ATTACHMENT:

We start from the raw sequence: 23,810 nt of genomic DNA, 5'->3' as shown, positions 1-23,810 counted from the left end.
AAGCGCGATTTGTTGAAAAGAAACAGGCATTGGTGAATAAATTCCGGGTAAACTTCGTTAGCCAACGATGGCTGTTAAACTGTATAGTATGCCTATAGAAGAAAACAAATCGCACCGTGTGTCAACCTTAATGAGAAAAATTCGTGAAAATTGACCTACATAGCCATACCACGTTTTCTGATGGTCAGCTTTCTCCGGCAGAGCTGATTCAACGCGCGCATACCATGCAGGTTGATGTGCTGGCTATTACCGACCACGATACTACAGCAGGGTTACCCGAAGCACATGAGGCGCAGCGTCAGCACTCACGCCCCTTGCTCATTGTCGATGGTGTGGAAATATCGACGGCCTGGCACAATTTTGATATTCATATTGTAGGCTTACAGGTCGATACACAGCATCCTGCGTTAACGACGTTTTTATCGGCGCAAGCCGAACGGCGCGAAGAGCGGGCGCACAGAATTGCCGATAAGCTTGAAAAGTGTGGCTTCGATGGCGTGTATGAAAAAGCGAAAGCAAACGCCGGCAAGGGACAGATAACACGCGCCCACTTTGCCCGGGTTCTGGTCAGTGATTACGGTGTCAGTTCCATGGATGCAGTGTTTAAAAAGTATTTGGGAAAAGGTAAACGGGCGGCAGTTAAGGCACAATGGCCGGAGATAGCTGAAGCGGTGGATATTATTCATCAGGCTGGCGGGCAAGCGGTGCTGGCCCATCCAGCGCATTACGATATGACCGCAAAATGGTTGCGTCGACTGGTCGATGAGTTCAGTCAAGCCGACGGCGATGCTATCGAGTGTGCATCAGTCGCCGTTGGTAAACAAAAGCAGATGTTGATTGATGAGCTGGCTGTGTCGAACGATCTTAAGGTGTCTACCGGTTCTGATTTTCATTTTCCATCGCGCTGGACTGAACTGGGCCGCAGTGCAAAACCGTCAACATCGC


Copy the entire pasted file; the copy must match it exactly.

We start from the raw sequence: 23,810 nt of genomic DNA, 5'->3' as shown, positions 1-23,810 counted from the left end.
AAGCGCGATTTGTTGAAAAGAAACAGGCATTGGTGAATAAATTCCGGGTAAACTTCGTTAGCCAACGATGGCTGTTAAACTGTATAGTATGCCTATAGAAGAAAACAAATCGCACCGTGTGTCAACCTTAATGAGAAAAATTCGTGAAAATTGACCTACATAGCCATACCACGTTTTCTGATGGTCAGCTTTCTCCGGCAGAGCTGATTCAACGCGCGCATACCATGCAGGTTGATGTGCTGGCTATTACCGACCACGATACTACAGCAGGGTTACCCGAAGCACATGAGGCGCAGCGTCAGCACTCACGCCCCTTGCTCATTGTCGATGGTGTGGAAATATCGACGGCCTGGCACAATTTTGATATTCATATTGTAGGCTTACAGGTCGATACACAGCATCCTGCGTTAACGACGTTTTTATCGGCGCAAGCCGAACGGCGCGAAGAGCGGGCGCACAGAATTGCCGATAAGCTTGAAAAGTGTGGCTTCGATGGCGTGTATGAAAAAGCGAAAGCAAACGCCGGCAAGGGACAGATAACACGCGCCCACTTTGCCCGGGTTCTGGTCAGTGATTACGGTGTCAGTTCCATGGATGCAGTGTTTAAAAAGTATTTGGGAAAAGGTAAACGGGCGGCAGTTAAGGCACAATGGCCGGAGATAGCTGAAGCGGTGGATATTATTCATCAGGCTGGCGGGCAAGCGGTGCTGGCCCATCCAGCGCATTACGATATGACCGCAAAATGGTTGCGTCGACTGGTCGATGAGTTCAGTCAAGCCGACGGCGATGCTATCGAGTGTGCATCAGTCGCCGTTGGTAAACAAAAGCAGATGTTGATTGATGAGCTGGCTGTGTCGAACGATCTTAAGGTGTCTACCGGTTCTGATTTTCATTTTCCATCGCGCTGGACTGAACTGGGCCGCAGTGCAAAACCGTCAACATCGC